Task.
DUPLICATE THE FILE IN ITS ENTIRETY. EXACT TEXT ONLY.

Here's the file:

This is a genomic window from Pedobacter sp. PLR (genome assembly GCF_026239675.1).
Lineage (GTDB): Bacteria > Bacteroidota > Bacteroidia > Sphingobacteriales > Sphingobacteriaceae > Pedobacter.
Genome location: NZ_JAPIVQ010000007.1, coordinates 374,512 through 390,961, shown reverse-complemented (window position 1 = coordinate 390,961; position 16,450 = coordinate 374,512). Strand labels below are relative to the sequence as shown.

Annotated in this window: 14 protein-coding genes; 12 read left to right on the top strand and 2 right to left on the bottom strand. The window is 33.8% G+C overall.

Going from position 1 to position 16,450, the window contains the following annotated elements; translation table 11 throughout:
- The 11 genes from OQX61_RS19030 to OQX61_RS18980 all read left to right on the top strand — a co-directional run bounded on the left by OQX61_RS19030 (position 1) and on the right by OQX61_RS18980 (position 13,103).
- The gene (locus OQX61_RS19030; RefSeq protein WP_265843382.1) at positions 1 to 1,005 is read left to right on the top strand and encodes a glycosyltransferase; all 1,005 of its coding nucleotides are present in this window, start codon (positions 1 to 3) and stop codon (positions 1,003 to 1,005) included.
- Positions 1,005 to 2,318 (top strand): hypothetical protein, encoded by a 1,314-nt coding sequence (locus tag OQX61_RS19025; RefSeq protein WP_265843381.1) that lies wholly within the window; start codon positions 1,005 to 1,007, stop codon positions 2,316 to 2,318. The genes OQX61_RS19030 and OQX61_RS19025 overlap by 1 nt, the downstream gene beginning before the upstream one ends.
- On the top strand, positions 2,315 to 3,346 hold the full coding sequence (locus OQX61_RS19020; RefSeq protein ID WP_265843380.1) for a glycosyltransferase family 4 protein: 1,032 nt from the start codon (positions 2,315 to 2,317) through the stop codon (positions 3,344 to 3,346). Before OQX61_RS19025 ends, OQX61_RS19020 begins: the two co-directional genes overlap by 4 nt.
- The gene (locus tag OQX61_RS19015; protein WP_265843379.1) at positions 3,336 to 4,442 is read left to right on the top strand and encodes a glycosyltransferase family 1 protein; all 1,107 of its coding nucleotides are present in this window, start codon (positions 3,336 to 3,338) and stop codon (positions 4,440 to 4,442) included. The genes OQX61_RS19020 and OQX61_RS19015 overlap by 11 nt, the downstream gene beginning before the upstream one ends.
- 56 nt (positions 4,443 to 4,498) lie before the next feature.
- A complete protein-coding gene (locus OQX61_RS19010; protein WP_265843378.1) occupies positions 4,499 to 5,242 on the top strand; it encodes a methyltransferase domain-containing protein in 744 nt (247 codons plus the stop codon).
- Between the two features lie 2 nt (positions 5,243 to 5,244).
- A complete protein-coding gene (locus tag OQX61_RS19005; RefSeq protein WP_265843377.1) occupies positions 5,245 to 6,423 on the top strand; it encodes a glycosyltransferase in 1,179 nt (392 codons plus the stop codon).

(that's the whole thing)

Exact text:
This is a genomic window from Pedobacter sp. PLR (genome assembly GCF_026239675.1).
Lineage (GTDB): Bacteria > Bacteroidota > Bacteroidia > Sphingobacteriales > Sphingobacteriaceae > Pedobacter.
Genome location: NZ_JAPIVQ010000007.1, coordinates 374,512 through 390,961, shown reverse-complemented (window position 1 = coordinate 390,961; position 16,450 = coordinate 374,512). Strand labels below are relative to the sequence as shown.

Annotated in this window: 14 protein-coding genes; 12 read left to right on the top strand and 2 right to left on the bottom strand. The window is 33.8% G+C overall.

Going from position 1 to position 16,450, the window contains the following annotated elements; translation table 11 throughout:
- The 11 genes from OQX61_RS19030 to OQX61_RS18980 all read left to right on the top strand — a co-directional run bounded on the left by OQX61_RS19030 (position 1) and on the right by OQX61_RS18980 (position 13,103).
- The gene (locus OQX61_RS19030; RefSeq protein WP_265843382.1) at positions 1 to 1,005 is read left to right on the top strand and encodes a glycosyltransferase; all 1,005 of its coding nucleotides are present in this window, start codon (positions 1 to 3) and stop codon (positions 1,003 to 1,005) included.
- Positions 1,005 to 2,318 (top strand): hypothetical protein, encoded by a 1,314-nt coding sequence (locus tag OQX61_RS19025; RefSeq protein WP_265843381.1) that lies wholly within the window; start codon positions 1,005 to 1,007, stop codon positions 2,316 to 2,318. The genes OQX61_RS19030 and OQX61_RS19025 overlap by 1 nt, the downstream gene beginning before the upstream one ends.
- On the top strand, positions 2,315 to 3,346 hold the full coding sequence (locus OQX61_RS19020; RefSeq protein ID WP_265843380.1) for a glycosyltransferase family 4 protein: 1,032 nt from the start codon (positions 2,315 to 2,317) through the stop codon (positions 3,344 to 3,346). Before OQX61_RS19025 ends, OQX61_RS19020 begins: the two co-directional genes overlap by 4 nt.
- The gene (locus tag OQX61_RS19015; protein WP_265843379.1) at positions 3,336 to 4,442 is read left to right on the top strand and encodes a glycosyltransferase family 1 protein; all 1,107 of its coding nucleotides are present in this window, start codon (positions 3,336 to 3,338) and stop codon (positions 4,440 to 4,442) included. The genes OQX61_RS19020 and OQX61_RS19015 overlap by 11 nt, the downstream gene beginning before the upstream one ends.
- 56 nt (positions 4,443 to 4,498) lie before the next feature.
- A complete protein-coding gene (locus OQX61_RS19010; protein WP_265843378.1) occupies positions 4,499 to 5,242 on the top strand; it encodes a methyltransferase domain-containing protein in 744 nt (247 codons plus the stop codon).
- Between the two features lie 2 nt (positions 5,243 to 5,244).
- A complete protein-coding gene (locus tag OQX61_RS19005; RefSeq protein WP_265843377.1) occupies positions 5,245 to 6,423 on the top strand; it encodes a glycosyltransferase in 1,179 nt (392 codons plus the stop codon).